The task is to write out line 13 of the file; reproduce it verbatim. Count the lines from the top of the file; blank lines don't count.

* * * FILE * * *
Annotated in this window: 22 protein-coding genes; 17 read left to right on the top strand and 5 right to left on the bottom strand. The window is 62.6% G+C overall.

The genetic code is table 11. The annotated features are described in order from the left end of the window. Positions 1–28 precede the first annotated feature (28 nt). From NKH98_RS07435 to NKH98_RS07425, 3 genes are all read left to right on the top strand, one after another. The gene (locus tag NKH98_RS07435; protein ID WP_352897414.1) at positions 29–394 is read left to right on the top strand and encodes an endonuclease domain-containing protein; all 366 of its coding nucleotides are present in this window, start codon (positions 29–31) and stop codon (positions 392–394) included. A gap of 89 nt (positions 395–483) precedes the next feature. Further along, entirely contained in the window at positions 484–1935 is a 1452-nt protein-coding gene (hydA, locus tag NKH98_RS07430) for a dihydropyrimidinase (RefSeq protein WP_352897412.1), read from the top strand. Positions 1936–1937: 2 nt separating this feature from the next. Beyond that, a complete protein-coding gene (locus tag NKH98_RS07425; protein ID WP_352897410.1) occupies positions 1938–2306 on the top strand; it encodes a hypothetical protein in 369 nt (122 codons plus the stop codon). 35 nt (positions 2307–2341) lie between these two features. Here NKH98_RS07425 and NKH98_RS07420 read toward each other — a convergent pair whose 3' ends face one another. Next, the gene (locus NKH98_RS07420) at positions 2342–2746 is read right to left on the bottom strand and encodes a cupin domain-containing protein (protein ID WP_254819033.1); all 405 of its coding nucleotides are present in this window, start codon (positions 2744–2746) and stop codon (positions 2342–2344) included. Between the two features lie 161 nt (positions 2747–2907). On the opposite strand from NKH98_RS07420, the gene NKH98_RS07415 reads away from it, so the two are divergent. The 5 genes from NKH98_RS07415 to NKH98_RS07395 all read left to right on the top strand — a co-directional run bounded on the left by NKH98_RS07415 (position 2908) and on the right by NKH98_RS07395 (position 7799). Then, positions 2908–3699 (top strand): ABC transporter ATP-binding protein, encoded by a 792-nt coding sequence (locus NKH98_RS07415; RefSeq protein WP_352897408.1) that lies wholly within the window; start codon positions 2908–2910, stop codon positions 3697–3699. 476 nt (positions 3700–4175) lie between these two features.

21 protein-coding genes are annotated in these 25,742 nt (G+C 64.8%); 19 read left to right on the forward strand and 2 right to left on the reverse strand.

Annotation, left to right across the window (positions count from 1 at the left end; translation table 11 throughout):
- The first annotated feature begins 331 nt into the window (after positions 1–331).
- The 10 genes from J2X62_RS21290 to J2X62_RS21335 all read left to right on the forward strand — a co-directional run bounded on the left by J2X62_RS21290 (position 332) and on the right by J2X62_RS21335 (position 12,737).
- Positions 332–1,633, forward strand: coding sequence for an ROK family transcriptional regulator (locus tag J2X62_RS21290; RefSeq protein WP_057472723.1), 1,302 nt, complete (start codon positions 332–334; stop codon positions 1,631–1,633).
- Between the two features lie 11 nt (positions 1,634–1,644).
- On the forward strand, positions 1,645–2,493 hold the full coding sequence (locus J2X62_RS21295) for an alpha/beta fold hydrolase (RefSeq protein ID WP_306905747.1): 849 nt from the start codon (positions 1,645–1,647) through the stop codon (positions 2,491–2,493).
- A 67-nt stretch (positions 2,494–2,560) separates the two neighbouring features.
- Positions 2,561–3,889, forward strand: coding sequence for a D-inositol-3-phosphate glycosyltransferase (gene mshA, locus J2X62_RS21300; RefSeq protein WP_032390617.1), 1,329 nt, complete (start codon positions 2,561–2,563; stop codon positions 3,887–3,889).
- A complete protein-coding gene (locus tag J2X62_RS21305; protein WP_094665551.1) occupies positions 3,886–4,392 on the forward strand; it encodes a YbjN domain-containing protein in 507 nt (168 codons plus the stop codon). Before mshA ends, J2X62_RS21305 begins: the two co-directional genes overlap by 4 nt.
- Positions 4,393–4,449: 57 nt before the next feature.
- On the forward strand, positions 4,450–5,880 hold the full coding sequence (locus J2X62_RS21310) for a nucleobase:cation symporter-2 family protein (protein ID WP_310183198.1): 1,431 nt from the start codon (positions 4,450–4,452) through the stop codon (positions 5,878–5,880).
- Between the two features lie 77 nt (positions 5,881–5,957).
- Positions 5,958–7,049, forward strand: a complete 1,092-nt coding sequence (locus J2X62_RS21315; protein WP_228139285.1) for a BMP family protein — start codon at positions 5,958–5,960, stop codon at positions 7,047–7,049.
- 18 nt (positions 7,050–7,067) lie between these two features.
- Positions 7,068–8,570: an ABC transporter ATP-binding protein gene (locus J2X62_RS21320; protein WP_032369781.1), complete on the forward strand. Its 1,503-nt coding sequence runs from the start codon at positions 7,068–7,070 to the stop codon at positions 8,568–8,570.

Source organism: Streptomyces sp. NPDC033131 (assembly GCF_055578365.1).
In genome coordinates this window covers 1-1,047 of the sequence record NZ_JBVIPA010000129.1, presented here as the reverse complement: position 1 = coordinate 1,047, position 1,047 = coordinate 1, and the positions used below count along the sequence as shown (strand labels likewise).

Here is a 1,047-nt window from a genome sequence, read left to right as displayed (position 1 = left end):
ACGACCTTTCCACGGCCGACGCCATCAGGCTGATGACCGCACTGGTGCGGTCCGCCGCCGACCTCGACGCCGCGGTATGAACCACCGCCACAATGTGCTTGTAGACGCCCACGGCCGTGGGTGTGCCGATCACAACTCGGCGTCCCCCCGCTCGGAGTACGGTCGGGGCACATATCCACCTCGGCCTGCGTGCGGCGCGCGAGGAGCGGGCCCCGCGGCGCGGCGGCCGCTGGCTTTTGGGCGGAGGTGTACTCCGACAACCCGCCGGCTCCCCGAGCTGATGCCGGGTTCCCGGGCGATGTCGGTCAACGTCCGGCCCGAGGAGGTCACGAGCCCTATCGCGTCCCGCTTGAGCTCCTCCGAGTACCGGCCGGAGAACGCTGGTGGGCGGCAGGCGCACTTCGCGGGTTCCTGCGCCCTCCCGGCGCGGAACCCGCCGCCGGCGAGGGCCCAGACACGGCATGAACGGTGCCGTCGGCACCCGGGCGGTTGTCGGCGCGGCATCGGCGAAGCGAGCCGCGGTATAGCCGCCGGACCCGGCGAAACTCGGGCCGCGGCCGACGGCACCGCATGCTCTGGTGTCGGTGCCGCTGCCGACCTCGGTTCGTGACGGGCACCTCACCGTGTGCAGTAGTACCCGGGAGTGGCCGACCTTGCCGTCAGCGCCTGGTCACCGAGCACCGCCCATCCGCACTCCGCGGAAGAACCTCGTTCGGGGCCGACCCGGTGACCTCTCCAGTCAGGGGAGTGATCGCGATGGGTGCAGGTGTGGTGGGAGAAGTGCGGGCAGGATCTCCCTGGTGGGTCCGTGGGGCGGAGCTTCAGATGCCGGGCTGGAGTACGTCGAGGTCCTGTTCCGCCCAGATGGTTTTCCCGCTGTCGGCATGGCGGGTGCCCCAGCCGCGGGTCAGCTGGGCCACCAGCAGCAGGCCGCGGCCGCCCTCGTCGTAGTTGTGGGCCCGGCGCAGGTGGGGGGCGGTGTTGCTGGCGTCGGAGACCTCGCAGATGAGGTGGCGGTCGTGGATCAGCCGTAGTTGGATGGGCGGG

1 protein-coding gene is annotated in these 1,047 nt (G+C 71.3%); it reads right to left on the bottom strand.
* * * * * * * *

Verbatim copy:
- Positions 4,393–4,449: 57 nt before the next feature.